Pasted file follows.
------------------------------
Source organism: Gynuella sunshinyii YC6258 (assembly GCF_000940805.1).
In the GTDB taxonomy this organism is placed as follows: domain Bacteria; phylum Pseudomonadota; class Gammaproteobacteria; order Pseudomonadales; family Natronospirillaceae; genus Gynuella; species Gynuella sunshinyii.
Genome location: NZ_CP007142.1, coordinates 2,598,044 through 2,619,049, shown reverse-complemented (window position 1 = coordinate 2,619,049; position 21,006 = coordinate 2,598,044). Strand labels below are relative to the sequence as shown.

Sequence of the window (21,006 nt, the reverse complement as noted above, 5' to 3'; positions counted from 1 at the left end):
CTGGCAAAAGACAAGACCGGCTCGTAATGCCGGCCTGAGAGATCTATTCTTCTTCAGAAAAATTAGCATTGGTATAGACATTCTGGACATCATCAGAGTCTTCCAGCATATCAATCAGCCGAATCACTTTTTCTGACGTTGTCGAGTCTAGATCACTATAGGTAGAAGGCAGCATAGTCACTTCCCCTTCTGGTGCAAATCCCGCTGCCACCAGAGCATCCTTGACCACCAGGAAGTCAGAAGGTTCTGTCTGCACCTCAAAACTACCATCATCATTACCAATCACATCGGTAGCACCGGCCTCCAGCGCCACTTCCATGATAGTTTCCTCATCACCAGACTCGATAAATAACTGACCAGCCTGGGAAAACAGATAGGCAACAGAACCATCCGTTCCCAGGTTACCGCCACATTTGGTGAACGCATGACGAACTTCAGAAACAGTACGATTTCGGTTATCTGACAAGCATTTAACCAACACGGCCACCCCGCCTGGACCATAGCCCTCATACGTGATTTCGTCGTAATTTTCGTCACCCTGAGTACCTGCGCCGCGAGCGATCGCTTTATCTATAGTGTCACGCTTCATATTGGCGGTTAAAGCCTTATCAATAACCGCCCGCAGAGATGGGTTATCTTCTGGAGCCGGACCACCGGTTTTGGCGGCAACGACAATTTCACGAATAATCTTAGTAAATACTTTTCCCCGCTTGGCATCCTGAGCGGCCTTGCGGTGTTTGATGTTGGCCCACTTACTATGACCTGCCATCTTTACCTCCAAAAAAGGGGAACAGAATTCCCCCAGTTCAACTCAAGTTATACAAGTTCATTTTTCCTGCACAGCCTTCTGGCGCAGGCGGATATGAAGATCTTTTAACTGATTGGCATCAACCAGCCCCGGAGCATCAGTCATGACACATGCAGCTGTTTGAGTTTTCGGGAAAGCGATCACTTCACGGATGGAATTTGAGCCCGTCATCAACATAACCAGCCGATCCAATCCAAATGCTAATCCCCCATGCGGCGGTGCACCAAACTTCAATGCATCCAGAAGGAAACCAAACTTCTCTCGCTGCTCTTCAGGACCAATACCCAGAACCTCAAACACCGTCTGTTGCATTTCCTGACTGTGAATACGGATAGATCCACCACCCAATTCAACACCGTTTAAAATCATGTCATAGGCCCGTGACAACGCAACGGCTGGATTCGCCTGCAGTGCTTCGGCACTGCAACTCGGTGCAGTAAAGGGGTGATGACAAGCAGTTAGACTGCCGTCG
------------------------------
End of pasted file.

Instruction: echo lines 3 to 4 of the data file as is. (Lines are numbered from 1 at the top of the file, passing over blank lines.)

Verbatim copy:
Genome location: NZ_CP007142.1, coordinates 2,598,044 through 2,619,049, shown reverse-complemented (window position 1 = coordinate 2,619,049; position 21,006 = coordinate 2,598,044). Strand labels below are relative to the sequence as shown.

Sequence of the window (21,006 nt, the reverse complement as noted above, 5' to 3'; positions counted from 1 at the left end):